3. Note that if you calculate the gcd of (say) 2 and 4 as polynomials you get the answer 1, while as integers the result is 2.

One can then prove:

The Euclidean algorithm for polynomials.

If d(x) is the gcd of a(x), b(x) there are polynomials p(x), q(x) such that d = a(x)p(x) + b(x)q(x).

Proof

Just the same as for Z -- except that the divisions are more tedious.

Remarks

In the calculating package Maple the integer gcd is implemented with igcd and the Euclidean algorithm with igcdex. For polynomials use gcd and gcdex.

The above result on principal ideals follows for this ring.

Every ideal of R[x] is principal.

Proof
Just as in the Z case, an ideal is generated by its smallest (in degree) element.

Remarks

1. An integral domain in which every ideal is principal is called a principal ideal domain or PID.

2. The results about the real polynomials above can be proved for the ring of polynomials F[x] over any field F. What we have just proved is that: F[x] is a PID.

Now let us prove the same result for a completely different ring.

Definition

The ring of Gaussian integers is the subring {a + bi | a, bZ} of C. It is denoted Z[i].

We'll prove the division and Euclidean algorithms for this ring but first we have to decide when one Gaussian integer is bigger or smaller than another.

Definition

The norm (or length) of the Gaussain integer a + bi is a2 + b2. We will write it as N(a + bi).

Remarks

1. This is, of course, |z|2 with z = a + bi. It is more convenient not to take the square root, since it keeps the norm as an integer.

2. If u, v are Gaussian integers, the norm satisfies N(uv) = N(u)N(v).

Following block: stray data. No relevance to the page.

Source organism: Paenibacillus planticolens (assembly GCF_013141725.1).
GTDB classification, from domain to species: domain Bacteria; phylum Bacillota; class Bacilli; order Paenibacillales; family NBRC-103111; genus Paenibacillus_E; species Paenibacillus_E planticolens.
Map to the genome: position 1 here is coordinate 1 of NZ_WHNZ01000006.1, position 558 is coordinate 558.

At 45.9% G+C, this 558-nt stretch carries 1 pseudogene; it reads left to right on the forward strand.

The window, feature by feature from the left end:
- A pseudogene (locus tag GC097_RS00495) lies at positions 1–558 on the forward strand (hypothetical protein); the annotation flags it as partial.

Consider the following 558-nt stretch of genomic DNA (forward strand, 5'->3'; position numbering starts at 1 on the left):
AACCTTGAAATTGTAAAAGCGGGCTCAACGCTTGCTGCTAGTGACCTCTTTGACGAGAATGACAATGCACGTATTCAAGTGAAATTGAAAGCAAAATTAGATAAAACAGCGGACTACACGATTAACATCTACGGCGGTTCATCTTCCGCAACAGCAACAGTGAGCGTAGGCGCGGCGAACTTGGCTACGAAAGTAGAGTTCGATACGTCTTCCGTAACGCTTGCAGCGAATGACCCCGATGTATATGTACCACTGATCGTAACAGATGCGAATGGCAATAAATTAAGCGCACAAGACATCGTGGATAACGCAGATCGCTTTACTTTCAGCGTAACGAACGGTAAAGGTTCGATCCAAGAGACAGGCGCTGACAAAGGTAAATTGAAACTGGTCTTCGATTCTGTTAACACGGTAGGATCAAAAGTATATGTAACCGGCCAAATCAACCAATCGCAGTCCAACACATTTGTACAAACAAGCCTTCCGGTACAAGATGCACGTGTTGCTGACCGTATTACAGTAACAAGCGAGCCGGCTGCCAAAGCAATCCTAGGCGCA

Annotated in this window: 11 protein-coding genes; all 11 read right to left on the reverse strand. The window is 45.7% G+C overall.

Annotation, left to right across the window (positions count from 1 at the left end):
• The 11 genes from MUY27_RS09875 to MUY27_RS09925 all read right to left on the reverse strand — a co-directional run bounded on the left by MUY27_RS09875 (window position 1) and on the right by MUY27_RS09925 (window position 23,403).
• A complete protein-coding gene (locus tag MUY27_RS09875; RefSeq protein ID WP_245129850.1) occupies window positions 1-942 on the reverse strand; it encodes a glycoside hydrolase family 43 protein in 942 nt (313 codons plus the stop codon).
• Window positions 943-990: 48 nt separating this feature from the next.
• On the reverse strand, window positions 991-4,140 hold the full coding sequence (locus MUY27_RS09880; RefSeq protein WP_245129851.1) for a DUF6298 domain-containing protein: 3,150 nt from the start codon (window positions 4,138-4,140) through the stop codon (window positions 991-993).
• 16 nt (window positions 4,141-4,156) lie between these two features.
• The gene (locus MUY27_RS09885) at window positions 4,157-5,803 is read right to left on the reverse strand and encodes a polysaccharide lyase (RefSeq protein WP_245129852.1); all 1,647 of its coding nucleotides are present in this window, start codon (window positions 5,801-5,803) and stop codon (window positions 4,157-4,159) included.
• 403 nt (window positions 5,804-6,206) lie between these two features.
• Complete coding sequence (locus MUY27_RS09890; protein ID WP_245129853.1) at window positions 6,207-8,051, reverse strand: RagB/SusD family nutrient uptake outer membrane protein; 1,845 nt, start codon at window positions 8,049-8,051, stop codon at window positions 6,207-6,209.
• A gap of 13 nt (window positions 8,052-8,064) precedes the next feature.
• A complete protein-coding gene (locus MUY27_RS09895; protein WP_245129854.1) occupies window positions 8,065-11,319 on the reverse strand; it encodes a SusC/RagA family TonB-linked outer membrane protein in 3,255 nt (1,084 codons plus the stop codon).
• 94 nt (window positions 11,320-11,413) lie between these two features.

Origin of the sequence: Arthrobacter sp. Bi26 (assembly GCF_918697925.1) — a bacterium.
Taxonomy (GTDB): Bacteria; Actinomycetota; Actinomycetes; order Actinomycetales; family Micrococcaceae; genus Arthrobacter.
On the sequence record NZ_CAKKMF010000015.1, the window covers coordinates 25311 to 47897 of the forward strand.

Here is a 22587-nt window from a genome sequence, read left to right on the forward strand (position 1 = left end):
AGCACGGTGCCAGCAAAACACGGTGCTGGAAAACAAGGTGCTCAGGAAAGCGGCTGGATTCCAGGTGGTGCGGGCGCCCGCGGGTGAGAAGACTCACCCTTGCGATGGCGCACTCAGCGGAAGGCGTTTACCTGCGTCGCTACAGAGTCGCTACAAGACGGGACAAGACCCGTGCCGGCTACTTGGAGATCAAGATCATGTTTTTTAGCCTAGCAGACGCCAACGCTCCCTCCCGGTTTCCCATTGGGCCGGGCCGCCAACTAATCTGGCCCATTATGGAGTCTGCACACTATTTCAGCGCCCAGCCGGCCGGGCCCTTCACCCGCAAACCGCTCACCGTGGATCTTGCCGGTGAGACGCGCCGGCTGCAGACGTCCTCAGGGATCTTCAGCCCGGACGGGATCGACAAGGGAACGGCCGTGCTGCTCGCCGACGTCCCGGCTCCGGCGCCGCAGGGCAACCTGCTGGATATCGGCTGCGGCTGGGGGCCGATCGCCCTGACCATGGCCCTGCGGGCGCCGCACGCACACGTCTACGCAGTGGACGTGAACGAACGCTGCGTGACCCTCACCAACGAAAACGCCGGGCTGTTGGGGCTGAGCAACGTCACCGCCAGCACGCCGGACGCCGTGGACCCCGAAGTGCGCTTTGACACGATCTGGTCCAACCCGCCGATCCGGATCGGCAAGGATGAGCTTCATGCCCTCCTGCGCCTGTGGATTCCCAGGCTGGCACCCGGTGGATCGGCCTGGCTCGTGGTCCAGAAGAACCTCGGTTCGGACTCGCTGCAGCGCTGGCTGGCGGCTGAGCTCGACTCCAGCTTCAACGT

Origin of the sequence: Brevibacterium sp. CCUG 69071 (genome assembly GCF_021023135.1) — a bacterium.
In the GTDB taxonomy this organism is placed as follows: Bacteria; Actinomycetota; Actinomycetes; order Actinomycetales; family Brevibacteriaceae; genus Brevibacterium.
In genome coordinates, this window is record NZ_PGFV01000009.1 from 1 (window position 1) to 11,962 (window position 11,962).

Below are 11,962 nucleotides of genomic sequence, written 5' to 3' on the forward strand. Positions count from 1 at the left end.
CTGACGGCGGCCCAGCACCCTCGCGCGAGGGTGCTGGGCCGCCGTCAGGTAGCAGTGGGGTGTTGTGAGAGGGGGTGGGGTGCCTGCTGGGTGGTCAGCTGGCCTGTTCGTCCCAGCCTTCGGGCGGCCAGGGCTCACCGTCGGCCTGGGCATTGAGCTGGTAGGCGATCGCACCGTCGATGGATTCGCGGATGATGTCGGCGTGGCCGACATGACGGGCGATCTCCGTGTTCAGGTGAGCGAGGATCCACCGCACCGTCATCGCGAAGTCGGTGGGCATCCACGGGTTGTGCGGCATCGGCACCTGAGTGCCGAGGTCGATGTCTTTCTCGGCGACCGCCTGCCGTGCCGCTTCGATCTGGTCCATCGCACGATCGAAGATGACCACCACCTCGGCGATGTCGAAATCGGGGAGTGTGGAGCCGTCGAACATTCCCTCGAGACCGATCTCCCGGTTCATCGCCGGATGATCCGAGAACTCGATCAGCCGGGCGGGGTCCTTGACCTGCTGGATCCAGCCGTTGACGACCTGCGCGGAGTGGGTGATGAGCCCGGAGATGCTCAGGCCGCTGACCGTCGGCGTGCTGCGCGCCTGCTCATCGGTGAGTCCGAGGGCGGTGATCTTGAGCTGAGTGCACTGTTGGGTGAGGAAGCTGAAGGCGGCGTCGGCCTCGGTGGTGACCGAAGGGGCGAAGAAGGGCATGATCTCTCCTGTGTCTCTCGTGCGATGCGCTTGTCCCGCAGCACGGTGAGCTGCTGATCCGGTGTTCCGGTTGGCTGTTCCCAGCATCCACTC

The division algorithm for Z[i]

If u, vZ[i] with v ≠ 0 then ∃ q, rZ[i] such that u = vq + r with N(r) < N(v).

Remarks

1. The remainder is smaller than the divisor. In Z[i] we measure "size" by the norm.

2. We will see that in fact there is sometimes a choice of remainders.

Proof

This proof is very different to the other proofs above.

First divide u by v in C. You get a complex number u /v which lies in one of the "cells of the integer lattice".
At least one corner of the square is within distance 1 of u/v. This is the quotient q. The remainder is then r = u - vq and since |u/v - q| < 1 we have |u - qv| < |v| and so N(r) < N(v) as required.

Remark

For most positions of u/v there will be a choice of 2, 3 or even four Gaussian integers for the quotient.

Definition

The greatest common divisor of two Gaussian integers u, vZ[i] is a Gaussian integer of largest norm which divides them both.

Remarks

1. Note that we measure the "largeness" using the norm.

2. The gcd is only determined up to multiplication by an invertible Gaussian integer. These units of Z[i] are ±1 and ±i.

Then we can calculate just as before and prove:

The Euclidean algorithm for Gaussian integers.

If w is the gcd of u, v there are Gaussian integers g, h such that w = ug + vh.

and then we can deduce:

Every ideal of Z[i] is principal.

Remark

A ring in which one can define a sensible notion of size which leads to a Euclidean algorithm is called a Euclidean ring.

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JOC/EFR 2004